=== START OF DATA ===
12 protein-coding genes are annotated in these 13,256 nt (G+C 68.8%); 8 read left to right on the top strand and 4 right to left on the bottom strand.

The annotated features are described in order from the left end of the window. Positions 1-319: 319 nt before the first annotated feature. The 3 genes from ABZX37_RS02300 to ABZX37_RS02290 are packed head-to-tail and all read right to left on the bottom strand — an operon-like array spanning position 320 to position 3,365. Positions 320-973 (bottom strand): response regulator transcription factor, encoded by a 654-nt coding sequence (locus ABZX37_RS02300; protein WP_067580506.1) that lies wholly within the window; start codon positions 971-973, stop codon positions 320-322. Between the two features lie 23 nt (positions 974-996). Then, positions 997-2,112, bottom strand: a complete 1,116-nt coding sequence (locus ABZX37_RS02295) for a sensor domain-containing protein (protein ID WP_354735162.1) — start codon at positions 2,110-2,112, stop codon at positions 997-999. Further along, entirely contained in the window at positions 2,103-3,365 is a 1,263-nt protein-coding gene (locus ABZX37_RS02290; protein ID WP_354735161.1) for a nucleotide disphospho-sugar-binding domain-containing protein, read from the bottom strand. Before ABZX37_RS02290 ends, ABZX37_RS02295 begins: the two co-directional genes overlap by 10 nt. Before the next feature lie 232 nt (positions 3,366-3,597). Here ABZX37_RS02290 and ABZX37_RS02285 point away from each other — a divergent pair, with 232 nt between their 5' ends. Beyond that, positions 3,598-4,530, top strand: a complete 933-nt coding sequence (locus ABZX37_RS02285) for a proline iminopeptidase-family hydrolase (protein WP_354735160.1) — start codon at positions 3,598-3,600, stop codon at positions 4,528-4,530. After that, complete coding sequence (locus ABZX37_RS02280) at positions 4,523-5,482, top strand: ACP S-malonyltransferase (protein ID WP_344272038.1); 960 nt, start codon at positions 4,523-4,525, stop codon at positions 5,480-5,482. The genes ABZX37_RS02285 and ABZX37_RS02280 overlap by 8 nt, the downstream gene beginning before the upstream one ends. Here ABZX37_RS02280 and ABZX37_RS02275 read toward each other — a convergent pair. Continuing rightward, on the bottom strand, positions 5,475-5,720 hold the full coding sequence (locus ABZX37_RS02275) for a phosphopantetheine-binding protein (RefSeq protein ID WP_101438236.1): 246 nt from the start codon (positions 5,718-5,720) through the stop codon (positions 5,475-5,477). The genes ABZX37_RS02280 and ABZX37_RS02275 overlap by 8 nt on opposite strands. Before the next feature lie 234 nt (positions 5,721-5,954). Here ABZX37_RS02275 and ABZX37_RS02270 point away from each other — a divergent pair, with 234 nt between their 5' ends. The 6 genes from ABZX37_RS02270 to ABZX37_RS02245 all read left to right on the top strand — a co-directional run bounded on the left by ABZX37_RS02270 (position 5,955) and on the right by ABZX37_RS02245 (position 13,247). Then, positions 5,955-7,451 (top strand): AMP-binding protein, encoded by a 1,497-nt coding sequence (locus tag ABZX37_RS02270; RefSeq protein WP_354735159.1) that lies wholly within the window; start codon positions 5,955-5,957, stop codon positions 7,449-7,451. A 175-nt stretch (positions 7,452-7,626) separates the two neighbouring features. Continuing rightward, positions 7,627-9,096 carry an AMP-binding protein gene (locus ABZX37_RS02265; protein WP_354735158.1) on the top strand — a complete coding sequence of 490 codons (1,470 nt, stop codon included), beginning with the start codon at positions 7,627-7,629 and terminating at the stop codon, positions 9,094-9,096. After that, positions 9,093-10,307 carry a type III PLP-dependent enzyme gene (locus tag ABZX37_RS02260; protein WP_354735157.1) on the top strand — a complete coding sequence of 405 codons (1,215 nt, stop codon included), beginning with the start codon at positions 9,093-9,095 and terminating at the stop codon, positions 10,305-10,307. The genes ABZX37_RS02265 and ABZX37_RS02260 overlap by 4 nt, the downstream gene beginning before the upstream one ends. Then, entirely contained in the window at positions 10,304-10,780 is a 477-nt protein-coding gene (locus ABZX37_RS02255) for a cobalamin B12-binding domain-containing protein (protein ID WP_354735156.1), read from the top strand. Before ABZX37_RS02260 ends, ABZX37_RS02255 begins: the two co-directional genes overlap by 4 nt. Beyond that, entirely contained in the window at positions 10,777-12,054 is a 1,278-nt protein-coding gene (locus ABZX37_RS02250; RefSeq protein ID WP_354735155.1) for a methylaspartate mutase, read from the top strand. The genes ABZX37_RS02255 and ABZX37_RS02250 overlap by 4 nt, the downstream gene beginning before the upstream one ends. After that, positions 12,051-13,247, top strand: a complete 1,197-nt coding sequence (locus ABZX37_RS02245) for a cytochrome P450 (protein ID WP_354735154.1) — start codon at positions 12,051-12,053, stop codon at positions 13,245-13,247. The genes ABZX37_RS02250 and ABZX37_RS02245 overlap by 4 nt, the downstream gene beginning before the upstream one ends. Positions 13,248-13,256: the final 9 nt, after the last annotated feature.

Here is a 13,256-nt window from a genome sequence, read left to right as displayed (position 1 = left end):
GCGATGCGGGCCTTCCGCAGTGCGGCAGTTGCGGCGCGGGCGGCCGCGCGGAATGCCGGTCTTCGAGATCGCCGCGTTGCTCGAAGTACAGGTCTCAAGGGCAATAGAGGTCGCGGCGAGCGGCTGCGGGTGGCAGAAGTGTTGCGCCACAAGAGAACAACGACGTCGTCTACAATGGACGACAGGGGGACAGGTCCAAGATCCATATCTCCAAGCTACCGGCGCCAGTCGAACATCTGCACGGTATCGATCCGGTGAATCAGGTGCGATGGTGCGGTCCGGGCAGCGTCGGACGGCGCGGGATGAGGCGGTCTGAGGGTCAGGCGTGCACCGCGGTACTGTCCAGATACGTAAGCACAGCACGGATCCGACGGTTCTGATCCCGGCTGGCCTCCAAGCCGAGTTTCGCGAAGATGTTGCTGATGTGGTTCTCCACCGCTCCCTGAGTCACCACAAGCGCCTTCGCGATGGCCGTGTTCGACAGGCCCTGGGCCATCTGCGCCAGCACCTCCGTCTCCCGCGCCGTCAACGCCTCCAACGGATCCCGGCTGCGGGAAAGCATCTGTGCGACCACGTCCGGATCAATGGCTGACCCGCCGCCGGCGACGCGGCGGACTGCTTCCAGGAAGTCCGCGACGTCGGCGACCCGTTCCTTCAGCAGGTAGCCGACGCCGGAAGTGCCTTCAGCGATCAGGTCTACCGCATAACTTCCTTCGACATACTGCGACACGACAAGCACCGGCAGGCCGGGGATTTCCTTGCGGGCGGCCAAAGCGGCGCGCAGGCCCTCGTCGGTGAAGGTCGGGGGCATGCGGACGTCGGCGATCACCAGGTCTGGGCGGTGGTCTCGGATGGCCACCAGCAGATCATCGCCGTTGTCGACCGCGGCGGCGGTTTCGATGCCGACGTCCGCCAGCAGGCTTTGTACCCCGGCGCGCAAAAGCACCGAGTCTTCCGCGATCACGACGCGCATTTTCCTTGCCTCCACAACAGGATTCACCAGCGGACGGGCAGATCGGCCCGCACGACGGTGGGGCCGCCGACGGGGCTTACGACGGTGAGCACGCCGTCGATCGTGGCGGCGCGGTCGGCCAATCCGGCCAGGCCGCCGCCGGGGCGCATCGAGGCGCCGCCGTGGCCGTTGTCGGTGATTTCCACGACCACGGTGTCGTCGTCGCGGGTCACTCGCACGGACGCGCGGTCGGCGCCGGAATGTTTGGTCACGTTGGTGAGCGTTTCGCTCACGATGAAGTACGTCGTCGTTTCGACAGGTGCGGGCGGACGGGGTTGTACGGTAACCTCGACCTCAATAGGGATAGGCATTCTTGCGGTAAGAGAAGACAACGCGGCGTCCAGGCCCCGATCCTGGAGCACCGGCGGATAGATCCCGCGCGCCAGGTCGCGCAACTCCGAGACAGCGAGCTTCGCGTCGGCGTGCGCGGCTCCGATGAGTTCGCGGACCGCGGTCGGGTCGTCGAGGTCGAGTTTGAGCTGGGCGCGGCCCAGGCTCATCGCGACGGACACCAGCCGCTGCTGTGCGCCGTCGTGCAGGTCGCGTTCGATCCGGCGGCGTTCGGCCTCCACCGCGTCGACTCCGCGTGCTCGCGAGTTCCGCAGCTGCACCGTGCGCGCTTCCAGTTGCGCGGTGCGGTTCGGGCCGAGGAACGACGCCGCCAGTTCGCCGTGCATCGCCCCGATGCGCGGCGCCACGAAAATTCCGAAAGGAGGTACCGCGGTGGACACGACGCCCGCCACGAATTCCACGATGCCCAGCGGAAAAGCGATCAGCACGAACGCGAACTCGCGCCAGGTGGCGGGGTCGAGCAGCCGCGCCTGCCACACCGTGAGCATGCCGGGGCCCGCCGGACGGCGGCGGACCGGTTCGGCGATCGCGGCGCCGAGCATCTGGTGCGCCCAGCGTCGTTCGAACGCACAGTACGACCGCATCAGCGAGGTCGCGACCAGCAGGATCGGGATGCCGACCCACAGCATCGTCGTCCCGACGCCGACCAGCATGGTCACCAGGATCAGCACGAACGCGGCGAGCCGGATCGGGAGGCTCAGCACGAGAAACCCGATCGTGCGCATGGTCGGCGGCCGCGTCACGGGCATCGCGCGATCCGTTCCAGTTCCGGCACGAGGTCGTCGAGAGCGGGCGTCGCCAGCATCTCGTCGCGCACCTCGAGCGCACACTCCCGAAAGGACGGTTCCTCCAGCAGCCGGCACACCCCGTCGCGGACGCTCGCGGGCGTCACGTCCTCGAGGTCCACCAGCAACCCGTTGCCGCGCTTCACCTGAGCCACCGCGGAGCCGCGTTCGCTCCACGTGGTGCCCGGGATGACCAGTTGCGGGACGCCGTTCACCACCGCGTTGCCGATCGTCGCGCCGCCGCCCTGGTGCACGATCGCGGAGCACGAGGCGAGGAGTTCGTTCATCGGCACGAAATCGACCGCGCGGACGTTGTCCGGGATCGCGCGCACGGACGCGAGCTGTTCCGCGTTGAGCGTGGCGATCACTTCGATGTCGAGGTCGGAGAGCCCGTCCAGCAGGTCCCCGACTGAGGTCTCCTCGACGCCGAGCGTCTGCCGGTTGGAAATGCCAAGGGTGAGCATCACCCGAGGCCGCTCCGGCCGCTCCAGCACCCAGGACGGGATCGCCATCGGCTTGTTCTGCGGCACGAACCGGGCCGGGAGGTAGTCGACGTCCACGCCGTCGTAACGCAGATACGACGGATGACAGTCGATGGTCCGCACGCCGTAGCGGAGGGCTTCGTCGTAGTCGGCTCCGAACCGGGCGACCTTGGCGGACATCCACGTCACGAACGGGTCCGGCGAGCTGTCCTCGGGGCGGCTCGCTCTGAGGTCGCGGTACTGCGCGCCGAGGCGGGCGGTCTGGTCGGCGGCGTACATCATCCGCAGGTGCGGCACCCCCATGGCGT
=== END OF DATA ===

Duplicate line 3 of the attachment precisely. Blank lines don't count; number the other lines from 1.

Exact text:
Here is a 13,256-nt window from a genome sequence, read left to right as displayed (position 1 = left end):